One of the hardest things about appreciation is finding the correct way to say something and the correct time to say it. Yes, say what you need to say, but make sure it is done correctly. This is one of the reasons why working to be the best leader and manager you can be takes time and a lot of self development. Knowing how each of your employees receives information and how they respond can help when it comes time to appreciate them. Finding the time on how to retrieve this information, that takes time but can be well worth it. 


Adapting to the market

We all hear about how the workforce market is changing, has changed and will continue to change. Employees went from going to a physical location, to all remote work, to hybrid working situations and it won’t stop there. With this comes changing employee preferences and priorities on what the employee now considers mandatory for their work environment. Being able to be proactive in certain situations and not reactive can be a defining factor in retaining employees. 

One of the adaptations is how you interact with employees. Amanda touches on how she has seen the involvement of emotional intelligence and the impact this has in being a manager for an organization.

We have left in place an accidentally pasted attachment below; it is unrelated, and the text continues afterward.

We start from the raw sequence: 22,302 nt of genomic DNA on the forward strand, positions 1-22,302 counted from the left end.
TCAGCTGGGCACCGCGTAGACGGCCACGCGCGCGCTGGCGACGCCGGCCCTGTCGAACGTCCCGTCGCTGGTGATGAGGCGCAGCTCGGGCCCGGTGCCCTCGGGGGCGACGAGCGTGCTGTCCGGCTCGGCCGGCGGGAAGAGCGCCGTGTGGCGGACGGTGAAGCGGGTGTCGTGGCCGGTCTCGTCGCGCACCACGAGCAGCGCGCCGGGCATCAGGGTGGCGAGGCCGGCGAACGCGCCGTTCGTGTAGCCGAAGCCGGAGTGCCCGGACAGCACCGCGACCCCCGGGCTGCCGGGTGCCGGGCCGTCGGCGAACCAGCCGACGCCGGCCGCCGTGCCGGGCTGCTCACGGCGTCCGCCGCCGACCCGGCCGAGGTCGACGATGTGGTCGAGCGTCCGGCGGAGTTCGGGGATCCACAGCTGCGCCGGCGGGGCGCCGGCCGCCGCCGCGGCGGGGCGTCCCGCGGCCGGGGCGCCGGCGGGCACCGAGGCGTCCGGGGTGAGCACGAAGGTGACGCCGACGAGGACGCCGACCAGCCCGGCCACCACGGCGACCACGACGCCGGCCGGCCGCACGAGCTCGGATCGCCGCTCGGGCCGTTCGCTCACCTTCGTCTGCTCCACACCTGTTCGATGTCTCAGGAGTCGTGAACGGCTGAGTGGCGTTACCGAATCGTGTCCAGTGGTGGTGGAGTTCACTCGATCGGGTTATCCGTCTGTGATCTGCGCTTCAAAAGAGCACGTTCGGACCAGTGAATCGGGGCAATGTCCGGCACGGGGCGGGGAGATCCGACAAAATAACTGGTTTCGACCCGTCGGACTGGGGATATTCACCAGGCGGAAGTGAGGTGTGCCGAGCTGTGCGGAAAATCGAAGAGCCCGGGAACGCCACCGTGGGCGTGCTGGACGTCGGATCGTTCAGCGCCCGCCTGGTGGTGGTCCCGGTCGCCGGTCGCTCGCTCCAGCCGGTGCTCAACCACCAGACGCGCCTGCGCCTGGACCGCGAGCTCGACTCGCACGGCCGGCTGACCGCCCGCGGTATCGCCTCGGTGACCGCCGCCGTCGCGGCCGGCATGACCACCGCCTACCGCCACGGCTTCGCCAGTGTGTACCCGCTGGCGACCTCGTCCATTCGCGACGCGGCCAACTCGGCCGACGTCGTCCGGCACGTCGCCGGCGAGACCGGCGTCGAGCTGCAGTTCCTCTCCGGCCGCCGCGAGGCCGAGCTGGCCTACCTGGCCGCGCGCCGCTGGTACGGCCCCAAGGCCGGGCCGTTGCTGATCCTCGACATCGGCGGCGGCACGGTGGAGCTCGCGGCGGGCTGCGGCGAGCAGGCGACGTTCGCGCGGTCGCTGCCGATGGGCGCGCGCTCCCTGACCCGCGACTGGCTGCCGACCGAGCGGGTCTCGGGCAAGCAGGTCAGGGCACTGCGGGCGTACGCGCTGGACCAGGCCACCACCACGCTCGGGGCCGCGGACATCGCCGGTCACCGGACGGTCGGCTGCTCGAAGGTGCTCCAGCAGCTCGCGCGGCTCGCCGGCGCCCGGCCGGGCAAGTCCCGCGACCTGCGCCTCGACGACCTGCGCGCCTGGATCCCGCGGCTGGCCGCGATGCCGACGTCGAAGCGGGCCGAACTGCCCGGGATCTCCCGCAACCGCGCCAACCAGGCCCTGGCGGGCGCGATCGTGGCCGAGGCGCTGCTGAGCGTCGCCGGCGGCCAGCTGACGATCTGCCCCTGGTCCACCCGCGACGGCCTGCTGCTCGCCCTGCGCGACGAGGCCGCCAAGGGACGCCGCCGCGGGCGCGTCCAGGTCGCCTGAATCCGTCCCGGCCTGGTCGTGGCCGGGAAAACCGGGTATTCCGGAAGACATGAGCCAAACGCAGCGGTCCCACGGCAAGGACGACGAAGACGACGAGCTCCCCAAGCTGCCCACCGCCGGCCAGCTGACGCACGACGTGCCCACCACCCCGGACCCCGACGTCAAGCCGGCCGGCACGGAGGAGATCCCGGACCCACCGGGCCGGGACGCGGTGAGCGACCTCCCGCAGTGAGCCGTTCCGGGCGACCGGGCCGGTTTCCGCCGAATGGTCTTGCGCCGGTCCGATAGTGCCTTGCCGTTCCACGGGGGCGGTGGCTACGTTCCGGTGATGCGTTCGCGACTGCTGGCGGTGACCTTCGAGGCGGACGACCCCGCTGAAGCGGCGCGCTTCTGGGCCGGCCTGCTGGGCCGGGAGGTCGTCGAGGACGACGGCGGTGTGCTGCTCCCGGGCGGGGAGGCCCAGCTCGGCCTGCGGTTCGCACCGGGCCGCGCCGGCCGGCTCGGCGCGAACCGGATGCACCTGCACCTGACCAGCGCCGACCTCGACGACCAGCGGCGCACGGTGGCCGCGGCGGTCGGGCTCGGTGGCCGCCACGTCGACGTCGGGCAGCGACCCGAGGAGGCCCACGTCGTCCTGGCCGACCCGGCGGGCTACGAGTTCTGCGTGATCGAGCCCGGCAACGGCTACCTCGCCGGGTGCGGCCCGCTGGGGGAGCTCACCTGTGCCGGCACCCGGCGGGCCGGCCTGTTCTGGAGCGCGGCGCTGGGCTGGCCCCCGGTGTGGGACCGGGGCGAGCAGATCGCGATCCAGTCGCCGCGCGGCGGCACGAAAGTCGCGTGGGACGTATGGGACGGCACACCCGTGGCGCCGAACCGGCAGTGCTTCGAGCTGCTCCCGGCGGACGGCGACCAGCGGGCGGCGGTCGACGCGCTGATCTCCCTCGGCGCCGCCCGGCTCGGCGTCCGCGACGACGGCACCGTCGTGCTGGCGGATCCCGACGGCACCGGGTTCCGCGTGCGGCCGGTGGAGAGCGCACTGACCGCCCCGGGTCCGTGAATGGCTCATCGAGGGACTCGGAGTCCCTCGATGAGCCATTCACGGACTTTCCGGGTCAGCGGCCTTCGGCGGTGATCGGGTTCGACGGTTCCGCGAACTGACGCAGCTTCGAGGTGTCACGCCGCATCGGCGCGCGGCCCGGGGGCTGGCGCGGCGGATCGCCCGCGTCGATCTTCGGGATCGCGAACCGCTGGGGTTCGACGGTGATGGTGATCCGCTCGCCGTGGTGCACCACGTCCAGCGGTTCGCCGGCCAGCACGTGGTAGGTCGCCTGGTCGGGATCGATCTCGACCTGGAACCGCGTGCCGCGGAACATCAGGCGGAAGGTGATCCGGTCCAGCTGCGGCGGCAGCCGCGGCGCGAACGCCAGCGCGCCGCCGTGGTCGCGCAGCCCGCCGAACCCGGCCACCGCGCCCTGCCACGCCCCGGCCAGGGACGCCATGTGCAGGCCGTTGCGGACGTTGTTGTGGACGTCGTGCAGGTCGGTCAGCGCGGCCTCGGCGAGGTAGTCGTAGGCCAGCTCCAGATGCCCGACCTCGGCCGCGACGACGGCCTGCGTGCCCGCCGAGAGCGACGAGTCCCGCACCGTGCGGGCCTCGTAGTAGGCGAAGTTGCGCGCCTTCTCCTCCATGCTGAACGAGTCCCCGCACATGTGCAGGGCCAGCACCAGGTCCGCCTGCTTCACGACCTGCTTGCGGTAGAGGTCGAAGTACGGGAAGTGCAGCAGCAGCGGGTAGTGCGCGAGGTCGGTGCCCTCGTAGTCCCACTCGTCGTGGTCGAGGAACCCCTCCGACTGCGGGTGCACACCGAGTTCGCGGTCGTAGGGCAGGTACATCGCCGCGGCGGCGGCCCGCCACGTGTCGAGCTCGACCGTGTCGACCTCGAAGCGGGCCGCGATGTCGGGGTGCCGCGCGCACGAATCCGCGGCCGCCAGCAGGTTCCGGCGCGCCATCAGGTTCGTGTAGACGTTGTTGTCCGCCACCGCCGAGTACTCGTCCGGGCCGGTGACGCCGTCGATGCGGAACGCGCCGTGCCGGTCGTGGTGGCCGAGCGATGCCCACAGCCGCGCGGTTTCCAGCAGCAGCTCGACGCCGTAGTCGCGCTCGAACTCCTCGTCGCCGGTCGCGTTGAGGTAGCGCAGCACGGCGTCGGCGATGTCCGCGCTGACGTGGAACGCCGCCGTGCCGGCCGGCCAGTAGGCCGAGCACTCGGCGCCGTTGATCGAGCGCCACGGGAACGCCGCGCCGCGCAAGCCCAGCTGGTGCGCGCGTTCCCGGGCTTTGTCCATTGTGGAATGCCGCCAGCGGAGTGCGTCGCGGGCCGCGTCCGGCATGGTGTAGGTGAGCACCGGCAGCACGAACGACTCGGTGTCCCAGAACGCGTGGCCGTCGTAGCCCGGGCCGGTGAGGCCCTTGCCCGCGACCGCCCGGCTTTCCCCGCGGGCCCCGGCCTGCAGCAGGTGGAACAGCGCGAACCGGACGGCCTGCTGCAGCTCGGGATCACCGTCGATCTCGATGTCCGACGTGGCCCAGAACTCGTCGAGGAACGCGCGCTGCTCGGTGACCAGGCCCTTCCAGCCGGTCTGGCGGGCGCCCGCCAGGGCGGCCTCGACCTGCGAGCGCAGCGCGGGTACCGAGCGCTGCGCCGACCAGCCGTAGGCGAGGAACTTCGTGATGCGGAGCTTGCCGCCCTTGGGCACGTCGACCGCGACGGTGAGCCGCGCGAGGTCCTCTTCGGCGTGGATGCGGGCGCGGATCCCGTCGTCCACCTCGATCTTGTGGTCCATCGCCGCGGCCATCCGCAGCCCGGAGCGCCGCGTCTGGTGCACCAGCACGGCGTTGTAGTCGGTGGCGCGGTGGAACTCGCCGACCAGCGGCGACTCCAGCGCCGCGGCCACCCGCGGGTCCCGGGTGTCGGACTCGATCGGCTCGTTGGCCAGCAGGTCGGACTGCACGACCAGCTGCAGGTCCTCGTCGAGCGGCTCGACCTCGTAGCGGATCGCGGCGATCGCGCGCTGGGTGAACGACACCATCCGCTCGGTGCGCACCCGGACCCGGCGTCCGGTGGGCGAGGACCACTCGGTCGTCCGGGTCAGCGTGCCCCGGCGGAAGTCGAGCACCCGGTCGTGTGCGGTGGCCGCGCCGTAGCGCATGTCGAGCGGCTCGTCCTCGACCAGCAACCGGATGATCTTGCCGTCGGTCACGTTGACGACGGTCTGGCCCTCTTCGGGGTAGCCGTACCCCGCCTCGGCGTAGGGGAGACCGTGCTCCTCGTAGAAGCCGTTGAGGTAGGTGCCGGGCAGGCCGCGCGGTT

“What is emotional intelligence? Kind of the simple terms of it is the ability to recognize your own emotions as well as the emotions of others in order to empathize and communicate effectively so you can build beneficial relationships.”

“I think the main word in there is that empathize word. Because there is a difference between empathy and sympathy. And I think as an employer and a manager and a leader, you have to empathize with people and not necessarily sympathize with them.”

Understanding once again that your employees are humans that live a life everyday just as you do, makes an impact on how you react to them and treat them. Of course business is business, but finding and setting boundaries and expectations in a way that resonates with employees can be your lifeline when it comes to retaining them. 



There are so many great ways to create an environment where employees want to stay. Here are the key takeaways from this episode:

  • Leadership – boost retention through professional development
  • Communication, foster a company culture that leads to trust
  • Appreciation – team building improves employee retention
  • Adaptability – change is necessary

Links mentioned in this episode:


optimizing revenue
business checkup
adp payroll services